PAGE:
— Bernie Sanders (@SenSanders) May 26, 2021

A bipartisan chorus of opposition followed, with Sen. Bernie Sanders — one of Washington’s leading critics of Jeff Bezos and other billionaires — calling it a “multi-billion dollar Bezos Bailout” and counter-proposing to delete the Cantwell-Wicker language entirely. “I’ve got a real problem with the authorization of $10 billion going to somebody who, among other things, is the wealthiest person in this country,” Sanders, who voted against the bill last night, said earlier this month. “Cry me a river,” said Republican Sen. Rand Paul (R-KY) in a tweet on Blue Origin’s protest. “Jeff Bezos lost out on a space contract so now Senate inserts a Bezos bailout provision for $10 billion for his space company??”

The “Bezos Bailout” discourse began when SpaceX lobbyists distributed a lobbying memo to lawmakers last month calling the Cantwell-Wicker amendment “a $10 billion sole‐source hand‐out” that “will throw NASA’s Artemis program into years of litigation.”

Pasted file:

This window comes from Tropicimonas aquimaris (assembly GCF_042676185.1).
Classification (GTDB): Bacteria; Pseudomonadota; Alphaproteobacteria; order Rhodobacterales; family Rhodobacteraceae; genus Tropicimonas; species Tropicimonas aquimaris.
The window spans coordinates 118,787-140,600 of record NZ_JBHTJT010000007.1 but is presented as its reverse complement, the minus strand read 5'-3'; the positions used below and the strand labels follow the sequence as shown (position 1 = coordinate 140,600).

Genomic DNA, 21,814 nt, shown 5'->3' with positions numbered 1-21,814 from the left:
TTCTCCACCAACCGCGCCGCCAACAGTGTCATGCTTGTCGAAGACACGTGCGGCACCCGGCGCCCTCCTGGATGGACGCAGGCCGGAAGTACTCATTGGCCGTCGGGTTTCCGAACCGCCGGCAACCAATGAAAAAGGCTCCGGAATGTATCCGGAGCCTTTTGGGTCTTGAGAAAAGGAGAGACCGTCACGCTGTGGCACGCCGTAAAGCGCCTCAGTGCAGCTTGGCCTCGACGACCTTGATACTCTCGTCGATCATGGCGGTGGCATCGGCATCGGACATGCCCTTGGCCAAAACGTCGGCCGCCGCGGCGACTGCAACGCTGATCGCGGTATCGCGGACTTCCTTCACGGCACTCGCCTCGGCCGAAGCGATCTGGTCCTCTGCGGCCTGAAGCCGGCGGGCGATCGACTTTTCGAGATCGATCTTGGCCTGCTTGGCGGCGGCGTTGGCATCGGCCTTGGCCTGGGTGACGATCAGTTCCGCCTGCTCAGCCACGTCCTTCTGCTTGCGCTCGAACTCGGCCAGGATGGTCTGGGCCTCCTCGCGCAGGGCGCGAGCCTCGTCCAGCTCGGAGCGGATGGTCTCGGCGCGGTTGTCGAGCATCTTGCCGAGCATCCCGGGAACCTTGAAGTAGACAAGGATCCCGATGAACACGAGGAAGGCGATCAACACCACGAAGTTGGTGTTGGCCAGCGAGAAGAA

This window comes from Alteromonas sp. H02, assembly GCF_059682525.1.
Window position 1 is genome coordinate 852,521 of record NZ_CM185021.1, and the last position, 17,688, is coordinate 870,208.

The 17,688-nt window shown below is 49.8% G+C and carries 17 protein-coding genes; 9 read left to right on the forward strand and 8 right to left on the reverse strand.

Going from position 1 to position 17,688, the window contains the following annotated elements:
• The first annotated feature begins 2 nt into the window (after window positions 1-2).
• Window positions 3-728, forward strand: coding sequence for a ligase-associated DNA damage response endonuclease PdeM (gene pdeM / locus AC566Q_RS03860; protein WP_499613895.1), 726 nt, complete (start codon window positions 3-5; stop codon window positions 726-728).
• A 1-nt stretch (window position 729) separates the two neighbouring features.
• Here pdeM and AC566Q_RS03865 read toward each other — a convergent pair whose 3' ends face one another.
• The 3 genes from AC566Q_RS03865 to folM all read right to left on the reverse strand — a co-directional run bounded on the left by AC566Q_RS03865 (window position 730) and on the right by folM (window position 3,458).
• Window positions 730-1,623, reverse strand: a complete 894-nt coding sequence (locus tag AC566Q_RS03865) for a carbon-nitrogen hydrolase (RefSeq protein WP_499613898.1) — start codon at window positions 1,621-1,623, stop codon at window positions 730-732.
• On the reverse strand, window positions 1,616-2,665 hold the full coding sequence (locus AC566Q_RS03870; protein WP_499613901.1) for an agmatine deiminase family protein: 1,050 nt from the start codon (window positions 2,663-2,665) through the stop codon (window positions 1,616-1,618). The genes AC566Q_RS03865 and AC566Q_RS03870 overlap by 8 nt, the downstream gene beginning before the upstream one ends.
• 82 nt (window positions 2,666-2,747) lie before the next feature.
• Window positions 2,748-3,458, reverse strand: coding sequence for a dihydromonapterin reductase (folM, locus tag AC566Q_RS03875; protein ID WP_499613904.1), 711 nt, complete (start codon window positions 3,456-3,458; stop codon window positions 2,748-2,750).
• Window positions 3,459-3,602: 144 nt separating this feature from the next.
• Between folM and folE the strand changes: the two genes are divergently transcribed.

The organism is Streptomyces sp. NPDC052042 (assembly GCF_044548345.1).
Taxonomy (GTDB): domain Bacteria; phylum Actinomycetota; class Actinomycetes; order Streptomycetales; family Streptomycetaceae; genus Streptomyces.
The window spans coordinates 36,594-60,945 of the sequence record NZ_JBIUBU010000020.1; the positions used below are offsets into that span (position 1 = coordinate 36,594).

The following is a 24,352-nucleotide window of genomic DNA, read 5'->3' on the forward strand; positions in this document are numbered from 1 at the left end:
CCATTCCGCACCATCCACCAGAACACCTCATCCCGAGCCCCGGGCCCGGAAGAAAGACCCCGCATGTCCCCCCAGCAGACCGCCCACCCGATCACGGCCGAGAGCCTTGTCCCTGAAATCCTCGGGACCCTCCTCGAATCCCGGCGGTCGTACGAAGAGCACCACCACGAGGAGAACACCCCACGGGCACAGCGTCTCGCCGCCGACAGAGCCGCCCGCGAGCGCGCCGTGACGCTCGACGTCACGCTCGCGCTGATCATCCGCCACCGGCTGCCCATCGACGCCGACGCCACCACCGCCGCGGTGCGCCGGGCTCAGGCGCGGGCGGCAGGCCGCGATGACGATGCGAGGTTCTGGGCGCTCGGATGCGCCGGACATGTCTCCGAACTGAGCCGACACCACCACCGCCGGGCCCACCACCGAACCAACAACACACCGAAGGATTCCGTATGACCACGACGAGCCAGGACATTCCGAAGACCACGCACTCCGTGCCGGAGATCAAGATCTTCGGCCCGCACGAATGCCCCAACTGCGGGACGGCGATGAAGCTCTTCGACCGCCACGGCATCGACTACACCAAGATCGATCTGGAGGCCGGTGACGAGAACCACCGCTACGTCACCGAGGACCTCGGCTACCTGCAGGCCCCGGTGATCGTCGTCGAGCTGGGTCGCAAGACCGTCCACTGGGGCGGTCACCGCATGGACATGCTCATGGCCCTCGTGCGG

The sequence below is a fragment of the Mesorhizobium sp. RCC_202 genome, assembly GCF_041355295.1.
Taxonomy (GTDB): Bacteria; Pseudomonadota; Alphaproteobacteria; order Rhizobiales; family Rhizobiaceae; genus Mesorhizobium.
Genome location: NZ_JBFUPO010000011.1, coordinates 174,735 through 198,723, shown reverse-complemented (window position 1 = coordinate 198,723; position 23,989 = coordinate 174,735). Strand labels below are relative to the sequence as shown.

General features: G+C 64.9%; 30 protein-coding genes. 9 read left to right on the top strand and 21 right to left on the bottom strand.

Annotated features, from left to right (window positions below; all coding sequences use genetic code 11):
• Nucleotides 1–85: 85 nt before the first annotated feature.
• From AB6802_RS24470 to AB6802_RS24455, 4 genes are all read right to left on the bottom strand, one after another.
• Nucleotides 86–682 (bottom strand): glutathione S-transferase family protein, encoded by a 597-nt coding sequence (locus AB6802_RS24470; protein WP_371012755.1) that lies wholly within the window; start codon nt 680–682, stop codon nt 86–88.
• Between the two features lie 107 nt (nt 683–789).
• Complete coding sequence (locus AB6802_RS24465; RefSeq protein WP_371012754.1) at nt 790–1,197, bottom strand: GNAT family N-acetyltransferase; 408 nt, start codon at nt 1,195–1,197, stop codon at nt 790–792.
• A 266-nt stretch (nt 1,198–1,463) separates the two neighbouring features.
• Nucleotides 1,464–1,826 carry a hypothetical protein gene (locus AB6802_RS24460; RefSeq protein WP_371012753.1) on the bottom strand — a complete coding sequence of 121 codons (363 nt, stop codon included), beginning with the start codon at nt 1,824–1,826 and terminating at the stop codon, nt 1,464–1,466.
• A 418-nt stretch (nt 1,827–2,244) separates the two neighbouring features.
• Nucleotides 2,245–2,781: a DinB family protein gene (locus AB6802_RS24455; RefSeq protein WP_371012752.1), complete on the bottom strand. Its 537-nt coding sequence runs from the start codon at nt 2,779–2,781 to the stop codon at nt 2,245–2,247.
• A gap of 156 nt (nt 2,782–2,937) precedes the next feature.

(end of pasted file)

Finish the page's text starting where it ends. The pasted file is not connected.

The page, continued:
“THIS AMENDMENT IS NOT ABOUT COMPETITION. THIS IS A HAND‐OUT,” the SpaceX memo, a copy of which was shared with The Verge and first reported by The Washington Post, screams in all-caps. It adds: “Blue Origin has received more than $778 million from NASA, the Air Force, and the Space Force since 2011, and it has not produced a single rocket or spacecraft capable of reaching orbit.”